2 C flour
1 tsp baking soda
1 tsp baking powder

Serve squares of cake with Hard Sauce.

Hard Sauce (Also called Whiskey or Brandy Butter)

1 C butter, softened (not mushy or microwaved)
1 C confectioners sugar
1/4 C dark rum (or Irish Whiskey or Brandy)
1 tsp vanilla extract
A dash of nutmeg

Beat butter until fluffy (2 minutes), sift in sugar, continue beating, add rum, vanilla and nutmeg, beat on high for 5 minutes. Serve at room temp over warm cake. Can be covered and refrigerated for will harden there so bring back to room temp before use.

Paula also sent the following haibun:

We had much needed rain during the night and a change in temperature that announced the coming winter. Walking around the house this morning, I moved many of the potted plants into the sun porch to keep them warm. With the drought that has plagued south Texas leaving so many trees in critical shape, it's hard to tell without being up close, which ones are naturally losing leaves. Around my yard there are several crepe myrtles and a few will not be coming back.

day moon
the sun lights up
a weathered face

As we placed yellow ribbons in the old oaks around the church today, I realized just how badly they've been damaged. Before brunch, we raised the flag for Veteran's Day and gave thanks to the men of our community who have served. In my family, five generations of military service, all came home alive but not all unscathed.

grandma's war cake
a little girl sighs
"no candy?"


Sunday, January 1, 2012

Making use of potatoes

Our first Christmas tree in our new home is beautiful in its simplicity. A few ornaments, candy canes and Christmas cards adorn the branches of a six foot Fraser Fir purchased for a few dollars at a roadside stand. Three hundred lights strung around the tree give it a magical glow visible through the living room window at night. And thanks to the thoughtfulness of a special young lady, a large red bow perched atop the tree has given it character that no glowing star could achieve.

Is it a perfect tree? No. There is an area to the left of the tree where the branches are bent slightly, giving it the illusion of a gap in its side. But the tree has been the perfect addition to Poet’s Cottage during this holiday season. The tree’s scent, vibrant green branches and, yes, its imperfections have endeared it to my daughter and me.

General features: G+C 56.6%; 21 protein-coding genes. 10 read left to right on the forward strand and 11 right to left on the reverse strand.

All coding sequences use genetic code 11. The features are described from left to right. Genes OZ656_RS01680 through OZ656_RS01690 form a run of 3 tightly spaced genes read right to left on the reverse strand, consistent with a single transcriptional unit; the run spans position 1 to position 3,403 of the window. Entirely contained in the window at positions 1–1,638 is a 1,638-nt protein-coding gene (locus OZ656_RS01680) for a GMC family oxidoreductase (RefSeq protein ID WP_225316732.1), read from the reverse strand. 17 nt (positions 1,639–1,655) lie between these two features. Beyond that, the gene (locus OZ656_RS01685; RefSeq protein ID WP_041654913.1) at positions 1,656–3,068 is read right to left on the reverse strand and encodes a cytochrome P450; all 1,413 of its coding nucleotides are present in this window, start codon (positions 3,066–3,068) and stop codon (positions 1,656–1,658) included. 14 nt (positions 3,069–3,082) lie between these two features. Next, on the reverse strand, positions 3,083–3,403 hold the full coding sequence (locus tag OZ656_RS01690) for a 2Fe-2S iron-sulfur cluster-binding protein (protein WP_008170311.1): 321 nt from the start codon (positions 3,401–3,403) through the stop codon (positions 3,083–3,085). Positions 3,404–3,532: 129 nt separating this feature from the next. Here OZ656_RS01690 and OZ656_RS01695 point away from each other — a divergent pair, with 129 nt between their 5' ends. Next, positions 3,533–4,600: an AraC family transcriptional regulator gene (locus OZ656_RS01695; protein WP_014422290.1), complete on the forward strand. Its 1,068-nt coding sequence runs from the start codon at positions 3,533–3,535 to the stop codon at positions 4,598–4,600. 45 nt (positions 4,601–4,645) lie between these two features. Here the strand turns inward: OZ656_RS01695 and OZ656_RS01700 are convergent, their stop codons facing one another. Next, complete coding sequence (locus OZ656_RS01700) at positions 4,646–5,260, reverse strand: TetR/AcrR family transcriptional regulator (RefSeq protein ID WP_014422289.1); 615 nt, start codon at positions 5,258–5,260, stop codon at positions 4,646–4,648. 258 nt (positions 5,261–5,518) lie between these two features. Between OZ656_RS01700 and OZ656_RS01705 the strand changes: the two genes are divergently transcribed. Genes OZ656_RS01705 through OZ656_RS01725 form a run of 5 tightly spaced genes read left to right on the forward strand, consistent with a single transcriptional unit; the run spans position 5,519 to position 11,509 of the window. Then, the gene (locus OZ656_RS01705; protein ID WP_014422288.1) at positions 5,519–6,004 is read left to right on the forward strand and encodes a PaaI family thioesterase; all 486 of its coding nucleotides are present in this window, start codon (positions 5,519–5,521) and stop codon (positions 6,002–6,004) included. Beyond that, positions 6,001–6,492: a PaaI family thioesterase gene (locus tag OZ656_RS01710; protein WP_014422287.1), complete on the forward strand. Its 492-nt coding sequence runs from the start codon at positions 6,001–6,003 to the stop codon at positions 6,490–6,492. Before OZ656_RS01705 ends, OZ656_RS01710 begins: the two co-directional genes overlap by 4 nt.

I will be saddened to remove it in a few days.

Stewed Potatoes
I recently purchased two bags of potatoes, a buy one get one free deal at the local grocery store. There are a lot of ways to make use of potatoes. My father’s specialty go to meal was stew beef, cornbread and stewed potatoes (that’s what he called them). He followed no recipe. Basically, he diced a few potatoes then tossed them into a pot coated with a little vegetable oil. He then filled the pot with enough water that left about two to three inches between the surface of the water and the potatoes. Boiling the potatoes slowly on a medium high setting was necessary to deter sticking. Finally, he seasoned his stewed potatoes with a stick of butter, salt and pepper prior to serving.

My father discarded the nutrient laden potato skins and, admittedly, I used to discard the skins too. Figuring in the frugal factor, I now bake the skins whenever a recipe calls for me to peel a potato. Here’s the recipe I use for baked potato skins:

Tater Skins
Baked Potato Skins

1 stick of butter
2 garlic cloves (pressed or minced)
potato skins
black pepper & salt to taste

- Melt the butter in a skillet over medium heat.
- When the butter is hot and bubbling, add the garlic.
- Saute the garlic until softened and fragrant (about 2 to 3 minutes).
- Place the potato skins in a large bowl.
- Pour the garlic butter over the skins and toss in the bowl until coated evenly.
- Place each potato skin, skin side down, on a shallow baking sheet.
- Sprinkle generously with pepper.
- Sprinkle lightly with salt to taste.
- Preheat oven to 350 degrees.
- Bake the skins for 30-45 minutes or until hot, crisp and golden.

Here’s one of my poems, a scene I observed a few years ago; an old couple, very much in love, living frugally.


They sit in a booth made for two,
thin, frail, toothless. . .
he, in bib overalls and a tattered flannel shirt,
she, in a faded blue dress and yellowed sweater,
dining on grilled cheese sandwiches and hush puppies,
drinking sweet iced tea out of styrofoam cups,
surrounded by a lunch crowd
on platefuls of Carolina pork barbecue
(the scent of hickory-smoked meat thick in the air).

She takes a paper napkin, reaches across the table,
wipes a spot of ketchup
from the corner of his mouth;
he smiles, winks,
stops the waitress,
orders two spoons
and a single-serving of banana pudding.
Their hands, spotted with age,
join in the center of the table;
their backs
curved by time
into a perfect bow.

Sketchbook - August 31, 2008, Vol. 3, No. 8